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RobG

RGB Globe

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I just came across this project and it is so awesome, I have to make one like that for my kids :)

Unlike SolderLab guys, I will not use wires, I will use PCBs as a frame.

Here are my few initial ideas:

1. Create 1" x 2" boards, contacts on both ends, 5050 or 5mm LEDs, chips on the bottom.

2. Create circular boards out of 4" boards, 1/4, 1/6, or 1/8 circle. 5mm LEDs.

I think I will go for 2nd option since it's easier to assemble.

Each segment will have 16 LEDs, 6 chips, few caps, and possibly place for MCU and IR detector, so no additional boards will be required.

Also, I will use TLC series chips because they have constant current outputs, more current, less resistors, less soldering.

BTW, SolderLabs' GlobeSimulator software is available for free!

 

 

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Very cool, Rob. Definitely going on my list of "cool projects to try some day".

 

Will the speed be slow enough to prevent the (unsupported) top of your board from pulling outward, exerting leverage on the connection point on the bottom? If I may humbly suggest, a solder pad at the top-left of the control board and one at the end of the upper board would provide points to anchor some (taut) medium-thickness magnet wire to provide a little support without detracting much visually (could double as a conductor, if you need it for something).

 

Just my $0.02, please see my sig for cautions. ;)

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The wire idea is good, I will add extra solder points. You can also complete the circle with empty or populated boards and add top support. I will start with half circle and bottom only and see what happens.

I am almost done with the board, have to clean up the tracks, the size is 7.4" dia., 60 deg.

There are 16 5mm RGB common anode LEDs, 6 TLC5916's, 6 resistors, and 6 caps.

Yes, TLC5916 are pricier, but they are high current (compared to 595) and do not require resistors for each LED (595 would require 48 resistors per board, that's 144 per set!)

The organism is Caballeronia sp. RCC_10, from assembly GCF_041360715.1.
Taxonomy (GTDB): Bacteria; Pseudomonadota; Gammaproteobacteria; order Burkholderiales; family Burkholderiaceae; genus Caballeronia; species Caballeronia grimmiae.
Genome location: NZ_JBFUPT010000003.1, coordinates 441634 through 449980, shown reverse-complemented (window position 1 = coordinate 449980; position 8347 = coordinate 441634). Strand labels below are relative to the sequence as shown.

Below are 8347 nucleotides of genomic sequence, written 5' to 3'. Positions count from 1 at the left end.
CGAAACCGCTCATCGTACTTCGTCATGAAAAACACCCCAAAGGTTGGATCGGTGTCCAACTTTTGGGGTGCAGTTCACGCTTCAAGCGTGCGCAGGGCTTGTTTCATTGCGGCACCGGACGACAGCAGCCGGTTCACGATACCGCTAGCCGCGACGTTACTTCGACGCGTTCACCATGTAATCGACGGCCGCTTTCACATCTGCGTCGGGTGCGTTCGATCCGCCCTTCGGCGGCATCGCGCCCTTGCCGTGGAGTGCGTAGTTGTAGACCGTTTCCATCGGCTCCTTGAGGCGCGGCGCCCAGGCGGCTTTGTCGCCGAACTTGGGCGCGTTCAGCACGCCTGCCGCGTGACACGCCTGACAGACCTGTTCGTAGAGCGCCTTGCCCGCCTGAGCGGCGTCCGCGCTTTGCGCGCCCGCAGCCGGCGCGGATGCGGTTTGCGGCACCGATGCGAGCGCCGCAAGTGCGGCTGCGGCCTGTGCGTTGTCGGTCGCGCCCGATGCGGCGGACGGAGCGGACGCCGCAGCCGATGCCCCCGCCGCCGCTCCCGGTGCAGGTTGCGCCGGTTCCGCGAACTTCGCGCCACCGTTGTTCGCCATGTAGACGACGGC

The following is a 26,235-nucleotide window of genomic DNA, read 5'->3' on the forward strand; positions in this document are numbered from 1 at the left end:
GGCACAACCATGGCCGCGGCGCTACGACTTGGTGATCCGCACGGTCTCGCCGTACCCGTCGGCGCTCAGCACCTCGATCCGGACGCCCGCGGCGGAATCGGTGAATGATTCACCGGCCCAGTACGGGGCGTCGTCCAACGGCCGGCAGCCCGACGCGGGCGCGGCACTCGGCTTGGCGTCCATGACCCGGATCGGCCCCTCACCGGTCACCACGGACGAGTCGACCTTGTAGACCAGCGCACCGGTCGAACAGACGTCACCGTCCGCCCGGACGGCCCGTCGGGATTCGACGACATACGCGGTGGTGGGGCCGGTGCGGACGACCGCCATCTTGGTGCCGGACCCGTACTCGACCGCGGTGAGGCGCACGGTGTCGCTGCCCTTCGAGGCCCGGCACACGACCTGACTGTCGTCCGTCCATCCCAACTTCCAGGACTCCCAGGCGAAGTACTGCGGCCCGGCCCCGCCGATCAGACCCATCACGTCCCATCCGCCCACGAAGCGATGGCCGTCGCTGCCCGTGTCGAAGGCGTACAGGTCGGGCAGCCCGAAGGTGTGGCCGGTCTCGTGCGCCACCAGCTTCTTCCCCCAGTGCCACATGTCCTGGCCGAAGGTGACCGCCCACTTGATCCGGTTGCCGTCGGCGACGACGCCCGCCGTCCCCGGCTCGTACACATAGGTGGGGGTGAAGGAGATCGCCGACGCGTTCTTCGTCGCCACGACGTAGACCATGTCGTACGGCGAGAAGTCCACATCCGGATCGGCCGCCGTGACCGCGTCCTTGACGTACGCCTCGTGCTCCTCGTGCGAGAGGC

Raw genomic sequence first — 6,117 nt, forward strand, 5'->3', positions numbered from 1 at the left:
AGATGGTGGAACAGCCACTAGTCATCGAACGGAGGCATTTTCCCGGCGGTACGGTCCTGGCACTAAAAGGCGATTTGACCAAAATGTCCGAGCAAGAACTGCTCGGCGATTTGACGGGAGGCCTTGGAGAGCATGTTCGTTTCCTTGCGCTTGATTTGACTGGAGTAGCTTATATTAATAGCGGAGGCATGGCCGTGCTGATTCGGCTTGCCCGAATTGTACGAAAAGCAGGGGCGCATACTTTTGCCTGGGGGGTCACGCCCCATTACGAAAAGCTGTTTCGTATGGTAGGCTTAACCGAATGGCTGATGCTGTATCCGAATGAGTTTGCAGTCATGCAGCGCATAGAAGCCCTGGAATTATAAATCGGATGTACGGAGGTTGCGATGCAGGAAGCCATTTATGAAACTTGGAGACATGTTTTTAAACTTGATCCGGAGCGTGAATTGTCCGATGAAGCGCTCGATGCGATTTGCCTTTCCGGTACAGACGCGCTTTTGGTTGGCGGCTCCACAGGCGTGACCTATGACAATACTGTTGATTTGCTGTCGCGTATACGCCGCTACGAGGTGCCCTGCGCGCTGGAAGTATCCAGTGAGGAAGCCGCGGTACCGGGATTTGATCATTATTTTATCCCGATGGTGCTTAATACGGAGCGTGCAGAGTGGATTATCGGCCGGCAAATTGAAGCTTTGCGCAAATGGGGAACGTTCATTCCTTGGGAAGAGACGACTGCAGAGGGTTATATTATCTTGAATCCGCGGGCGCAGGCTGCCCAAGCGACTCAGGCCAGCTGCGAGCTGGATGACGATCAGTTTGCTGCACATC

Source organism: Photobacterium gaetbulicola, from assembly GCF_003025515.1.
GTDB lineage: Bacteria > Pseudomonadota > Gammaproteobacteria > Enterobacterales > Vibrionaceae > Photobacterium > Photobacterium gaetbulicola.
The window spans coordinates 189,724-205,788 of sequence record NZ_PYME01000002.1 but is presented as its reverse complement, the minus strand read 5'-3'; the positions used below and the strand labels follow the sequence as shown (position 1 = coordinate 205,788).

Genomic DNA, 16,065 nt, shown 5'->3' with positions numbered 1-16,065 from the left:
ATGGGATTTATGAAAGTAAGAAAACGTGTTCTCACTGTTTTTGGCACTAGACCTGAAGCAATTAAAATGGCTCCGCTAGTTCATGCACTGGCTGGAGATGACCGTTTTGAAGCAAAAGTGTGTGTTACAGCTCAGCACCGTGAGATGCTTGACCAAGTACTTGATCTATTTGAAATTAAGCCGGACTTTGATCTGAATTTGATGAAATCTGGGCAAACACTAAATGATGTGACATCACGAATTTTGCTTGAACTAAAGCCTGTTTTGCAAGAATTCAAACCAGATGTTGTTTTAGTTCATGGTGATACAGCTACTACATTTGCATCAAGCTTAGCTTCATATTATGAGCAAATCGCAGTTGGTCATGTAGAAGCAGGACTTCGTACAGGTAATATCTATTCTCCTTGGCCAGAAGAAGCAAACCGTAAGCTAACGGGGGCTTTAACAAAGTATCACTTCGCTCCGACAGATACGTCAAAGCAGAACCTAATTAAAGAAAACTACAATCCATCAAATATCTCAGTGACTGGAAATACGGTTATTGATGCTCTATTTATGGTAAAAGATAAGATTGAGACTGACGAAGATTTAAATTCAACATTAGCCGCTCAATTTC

3 boards are needed for a half circle, that's 48 LEDs.

You can get 3 sets when ordering 10cm x 10cm PCBs from Seeed.

 

UPDATE:

Now when I have my "papertype," I am wondering if this thing is too small.

 

 

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After few more versions, settled on the final two designs.

First one has 7.4" diameter, second has 9", 60 degree pieces.

Both have 16 LEDs and three TLC59281s per segment.

TLC59281(SSOP) is the cheapest option compared to versions with TLC5916(SOIC) or TLC5952(TSSOP.)

 

BTW, trying to decide if I should use clear or diffused LEDs. Diffused would look better from all angles, but clear ones would make nice projections on the walls. Maybe I should assemble the whole circle and have diffused on one side and clear on the other :)

 

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I sometimes wonder why there isn't 2 boards in these designs... both with double sided leds all slightly off of each other so there's less of a "line" pattern in the spin. The extra components required can be put in the center area.

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I sometimes wonder why there isn't 2 boards in these designs... both with double sided leds all slightly off of each other so there's less of a "line" pattern in the spin. The extra components required can be put in the center area.

That sounds like a very good way to increase resolution!

One could even use a 24" or 28" bicycle wheel (rim) without all the spokes mounted on top of a brushless motor, and one of these addressable LED strips where each LED has its own controller and communicates over OneWire.

Could be the largest LED globe atm :D

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That sounds like a very good way to increase resolution!

One could even use a 24" or 28" bicycle wheel (rim) without all the spokes mounted on top of a brushless motor, and one of these addressable LED strips where each LED has its own controller and communicates over OneWire.

Could be the largest LED globe atm :grin:

That would be amazing to see! 28" rim = about 3m of RGB strip, right? For the high-density strip, that's about 180 LEDs!

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Unfortunately, LED strip is not going to work, it's too slow. It takes ~60us to update each LED (~30us in fast mode, but I believe those strips are configured to use slow speed,) so to update 180 LEDs you would need 10.8ms.

 

For comparison, TLC59281 has 35MHz data transfer rate, which means you can update (in theory and @16MHz) 180 LEDs in just 270us, so @3600rpm, you can get 60 vertical lines per rotation (120 lines if the strip is all around.)

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how about mounting such a project in an up turned fish bowl like white opaque globe so that the image was (diffusely) projected onto its inner surface? if you could get the distance/intensity/focus right... smoke filled clear globe maybe? what if the globe were an opaque balloon kept inflated by the smoke?

 

kinda like a plasma globe...

 

Plasmalamp.gif

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